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VANEASA workshop: Crafting the Future of the Visual Essay (13/09/2019)

Location: University of Antwerp - Date: 13 September 2019

The Scenario

In the early 1990s WJT Mitchell wrote that “new images”, i.e. the images that were emerging in relation to the growing developments of digital technologies, were made to “yield new forms of understanding […] to disturb and disorientate by blurring comfortable boundaries and encouraging transgression of rules on which we have come to rely”  (Mitchell 1992 : p. 223).

A few decades down the line, Mitchell’s vision seems now to have materialised. In the contemporary digitised habitats of the world, images have in fact acquired a new meaning. Rather than ‘illustrating,’ ‘reflecting,’ or ‘capturing’ the world out there they seem to be increasingly engaged in an act of ‘shaping’ and ‘crafting’ it. From Facebook to Instagram, from 3D printing to virtual- mixed- and augmented reality images today do seem to concur at the very creation of new relations, of social and material engagements.

In response to these shifts researchers and lay people alike have become more aware and critical about the world of images. Acknowledging their dynamic, multimodal and multi-sensory character we have today overcome simplistic notions of the image as a “transparent window on the world” (Mitchell 1984, p. 504) and are slowly living up to Howard Becker’ s (1986) invitation to stop looking for an ultimate truth in images.

Yet, what are the consequences of this shift for the multiple ways in which we, as visual anthropologists, can use images as tools for communicating research results?

The Workshop

The present one-day workshop aims to offer a space of reflection upon the possible ways in which visual anthropologists (and visual scholars at large) can today exploit the possibilities offered by new (mainly digital) technologies for moving beyond established linear, flat, text-driven forms of visual narration.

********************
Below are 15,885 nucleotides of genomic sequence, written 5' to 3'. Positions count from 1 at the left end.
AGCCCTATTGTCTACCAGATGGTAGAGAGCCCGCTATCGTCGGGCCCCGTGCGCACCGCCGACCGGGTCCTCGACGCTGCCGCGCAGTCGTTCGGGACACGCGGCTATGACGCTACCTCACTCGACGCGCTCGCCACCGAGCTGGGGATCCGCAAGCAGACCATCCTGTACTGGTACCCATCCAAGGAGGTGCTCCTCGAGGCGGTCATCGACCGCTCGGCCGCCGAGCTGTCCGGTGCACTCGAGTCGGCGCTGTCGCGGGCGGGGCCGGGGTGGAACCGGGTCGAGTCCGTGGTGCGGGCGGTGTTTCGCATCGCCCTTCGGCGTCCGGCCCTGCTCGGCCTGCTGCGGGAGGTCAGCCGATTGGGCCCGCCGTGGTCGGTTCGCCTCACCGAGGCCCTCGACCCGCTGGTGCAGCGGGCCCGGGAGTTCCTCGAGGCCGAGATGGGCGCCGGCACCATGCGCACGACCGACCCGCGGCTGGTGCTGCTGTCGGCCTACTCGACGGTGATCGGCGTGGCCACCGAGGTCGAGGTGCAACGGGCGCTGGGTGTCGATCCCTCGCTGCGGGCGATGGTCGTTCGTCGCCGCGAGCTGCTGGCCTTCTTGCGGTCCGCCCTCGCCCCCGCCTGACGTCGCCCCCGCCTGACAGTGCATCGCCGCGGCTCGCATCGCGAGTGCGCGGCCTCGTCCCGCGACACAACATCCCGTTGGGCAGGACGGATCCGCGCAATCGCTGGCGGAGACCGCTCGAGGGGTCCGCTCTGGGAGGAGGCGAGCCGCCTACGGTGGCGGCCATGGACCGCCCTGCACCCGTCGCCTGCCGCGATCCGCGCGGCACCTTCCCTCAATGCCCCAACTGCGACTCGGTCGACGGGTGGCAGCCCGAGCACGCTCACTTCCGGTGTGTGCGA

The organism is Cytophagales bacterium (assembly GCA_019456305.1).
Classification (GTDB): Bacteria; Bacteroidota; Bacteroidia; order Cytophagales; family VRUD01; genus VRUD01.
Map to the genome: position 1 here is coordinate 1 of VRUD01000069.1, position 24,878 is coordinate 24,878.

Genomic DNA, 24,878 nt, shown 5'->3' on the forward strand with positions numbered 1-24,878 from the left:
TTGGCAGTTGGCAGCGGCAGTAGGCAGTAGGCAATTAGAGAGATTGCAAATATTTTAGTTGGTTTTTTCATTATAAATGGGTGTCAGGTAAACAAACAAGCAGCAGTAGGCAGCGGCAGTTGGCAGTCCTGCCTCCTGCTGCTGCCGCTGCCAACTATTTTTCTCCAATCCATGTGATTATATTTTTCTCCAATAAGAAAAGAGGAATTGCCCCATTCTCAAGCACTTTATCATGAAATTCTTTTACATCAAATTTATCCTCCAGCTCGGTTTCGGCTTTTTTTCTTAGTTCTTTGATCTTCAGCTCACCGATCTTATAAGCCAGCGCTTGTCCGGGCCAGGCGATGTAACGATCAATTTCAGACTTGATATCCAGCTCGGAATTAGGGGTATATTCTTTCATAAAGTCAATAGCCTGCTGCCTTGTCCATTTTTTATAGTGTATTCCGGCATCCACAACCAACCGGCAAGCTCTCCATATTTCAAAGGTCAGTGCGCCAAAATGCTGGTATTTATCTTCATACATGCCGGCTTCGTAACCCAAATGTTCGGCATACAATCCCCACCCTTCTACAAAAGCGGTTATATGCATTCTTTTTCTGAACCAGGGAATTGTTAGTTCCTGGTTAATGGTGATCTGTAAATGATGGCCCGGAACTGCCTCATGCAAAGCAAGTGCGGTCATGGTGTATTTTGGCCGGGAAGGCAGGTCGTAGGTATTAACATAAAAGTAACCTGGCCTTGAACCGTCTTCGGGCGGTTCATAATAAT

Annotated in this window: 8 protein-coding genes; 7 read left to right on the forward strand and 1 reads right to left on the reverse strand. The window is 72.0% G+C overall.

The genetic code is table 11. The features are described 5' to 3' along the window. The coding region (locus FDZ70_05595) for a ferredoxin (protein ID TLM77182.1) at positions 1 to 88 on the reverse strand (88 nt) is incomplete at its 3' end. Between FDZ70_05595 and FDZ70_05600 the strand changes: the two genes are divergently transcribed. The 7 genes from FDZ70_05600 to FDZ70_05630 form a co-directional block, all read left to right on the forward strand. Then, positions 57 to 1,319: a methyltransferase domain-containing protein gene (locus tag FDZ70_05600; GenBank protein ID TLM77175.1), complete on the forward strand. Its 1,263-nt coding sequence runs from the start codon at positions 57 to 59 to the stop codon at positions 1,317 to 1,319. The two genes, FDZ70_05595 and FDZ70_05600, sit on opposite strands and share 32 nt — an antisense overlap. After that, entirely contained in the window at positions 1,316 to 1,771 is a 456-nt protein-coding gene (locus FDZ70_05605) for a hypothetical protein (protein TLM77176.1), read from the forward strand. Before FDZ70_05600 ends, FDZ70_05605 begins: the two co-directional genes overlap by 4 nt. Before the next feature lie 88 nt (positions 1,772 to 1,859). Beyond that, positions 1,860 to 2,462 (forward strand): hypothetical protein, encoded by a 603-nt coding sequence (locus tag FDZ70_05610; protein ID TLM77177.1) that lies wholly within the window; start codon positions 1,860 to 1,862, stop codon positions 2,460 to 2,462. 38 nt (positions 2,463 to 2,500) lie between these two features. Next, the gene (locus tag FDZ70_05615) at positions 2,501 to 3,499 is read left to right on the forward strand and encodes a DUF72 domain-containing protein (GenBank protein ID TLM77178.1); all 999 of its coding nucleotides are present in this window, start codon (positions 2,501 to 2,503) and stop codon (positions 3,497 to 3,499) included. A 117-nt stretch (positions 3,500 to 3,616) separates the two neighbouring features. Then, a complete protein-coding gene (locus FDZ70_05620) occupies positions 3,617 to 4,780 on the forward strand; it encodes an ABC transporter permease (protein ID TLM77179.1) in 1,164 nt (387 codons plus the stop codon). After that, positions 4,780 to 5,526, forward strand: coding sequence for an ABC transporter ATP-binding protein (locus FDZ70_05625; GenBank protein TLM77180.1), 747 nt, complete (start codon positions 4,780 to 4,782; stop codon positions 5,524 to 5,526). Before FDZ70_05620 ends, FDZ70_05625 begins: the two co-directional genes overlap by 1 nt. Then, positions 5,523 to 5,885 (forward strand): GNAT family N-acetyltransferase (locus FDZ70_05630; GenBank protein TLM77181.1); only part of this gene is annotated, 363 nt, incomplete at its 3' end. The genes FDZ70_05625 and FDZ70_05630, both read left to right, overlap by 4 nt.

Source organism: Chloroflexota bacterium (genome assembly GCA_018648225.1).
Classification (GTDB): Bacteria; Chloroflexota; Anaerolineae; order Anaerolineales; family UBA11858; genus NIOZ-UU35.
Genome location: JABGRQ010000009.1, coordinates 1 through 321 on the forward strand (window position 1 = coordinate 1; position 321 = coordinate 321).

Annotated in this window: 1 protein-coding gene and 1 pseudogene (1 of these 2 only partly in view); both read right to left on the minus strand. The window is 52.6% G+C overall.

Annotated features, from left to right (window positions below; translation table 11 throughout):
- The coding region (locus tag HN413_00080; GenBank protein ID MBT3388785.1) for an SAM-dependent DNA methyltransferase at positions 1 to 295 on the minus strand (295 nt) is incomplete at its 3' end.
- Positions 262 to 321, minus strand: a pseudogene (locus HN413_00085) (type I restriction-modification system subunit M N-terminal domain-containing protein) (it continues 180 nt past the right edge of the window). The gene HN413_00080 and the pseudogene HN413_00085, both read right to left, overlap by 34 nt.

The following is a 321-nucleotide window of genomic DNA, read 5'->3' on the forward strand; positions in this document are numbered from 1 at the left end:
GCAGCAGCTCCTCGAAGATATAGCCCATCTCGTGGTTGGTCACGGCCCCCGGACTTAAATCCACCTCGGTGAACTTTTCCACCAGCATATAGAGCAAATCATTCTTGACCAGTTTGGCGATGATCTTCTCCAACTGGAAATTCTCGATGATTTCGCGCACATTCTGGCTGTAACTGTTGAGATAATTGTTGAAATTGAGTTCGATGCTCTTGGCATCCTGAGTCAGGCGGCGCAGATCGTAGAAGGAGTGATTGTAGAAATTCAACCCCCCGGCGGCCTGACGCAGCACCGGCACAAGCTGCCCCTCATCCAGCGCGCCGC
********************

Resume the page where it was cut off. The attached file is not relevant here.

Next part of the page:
Focusing on the visual essay as a form that has been central to the communication of social scientific research we ask:

  • To what extent are new technologies (wearable cameras, geo-locative and immersive media, online platforms and smartphone applications, etc.) making us re-conceptualise the act and idea of publishing in contemporary visual anthropology?
  • What new relations between images, image-makers and viewers/users/sensers can we imagine today?
  • To what extent can such changes be incorporated in our ongoing efforts for strengthening the value and centrality of visual work in academic curricula?

The Participants

We seek for creative contributions from early career scholars that can help us identify new ways of thinking about and making visual essays. Such essays can be developed in the shape of videoclips, online archives, smartphone applications, virtual, mixed and augmented reality, etc. The essay needs to be able to show the extent to which the selected form interacts with the ethnographic content that makes up the core of the essay. The selected contributions will receive feedback from senior scholars in the area. During the workshop these essays will be the centre of attention.

The best proposals will be published in a special issue of AnthroVision, the visual anthropology journal of the European Association of Social Anthropologists (EASA) that will be edited by Paolo SH Favero (ViDi/UAntwerp) and Janine Prins (University of Leiden).

We aim to offer a small travel support to the selected participants.

How to apply

  • 15th of June: Deadline for sending in a proposal. This proposal should contain a first draft of the visual essay and a one-page reflection upon the dialogue between form and content. Send these two documents to: paolo.favero@uantwerpen.be and janineprins@xs4all.nl
  • 30th of June: Decision of which proposals will be accepted will be communicated.
  • 15th of August: The authors of the selected proposals should send in a second more elaborate draft of the visual essay including a substantial reflection upon the dialogue between form and content.

The workshop is organized in collaboration with Visual and Digital Cultures Research Center (ViDi) and the Dept. of Communication Studies, Faculty of Social Sciences, University of Antwerp

Contact

  • Paolo Silvio Harald Favéro
  • Associate Professor in Film Studies and Visual Culture
  • University of Antwerp
  • paolo.favero@uantwerpen.be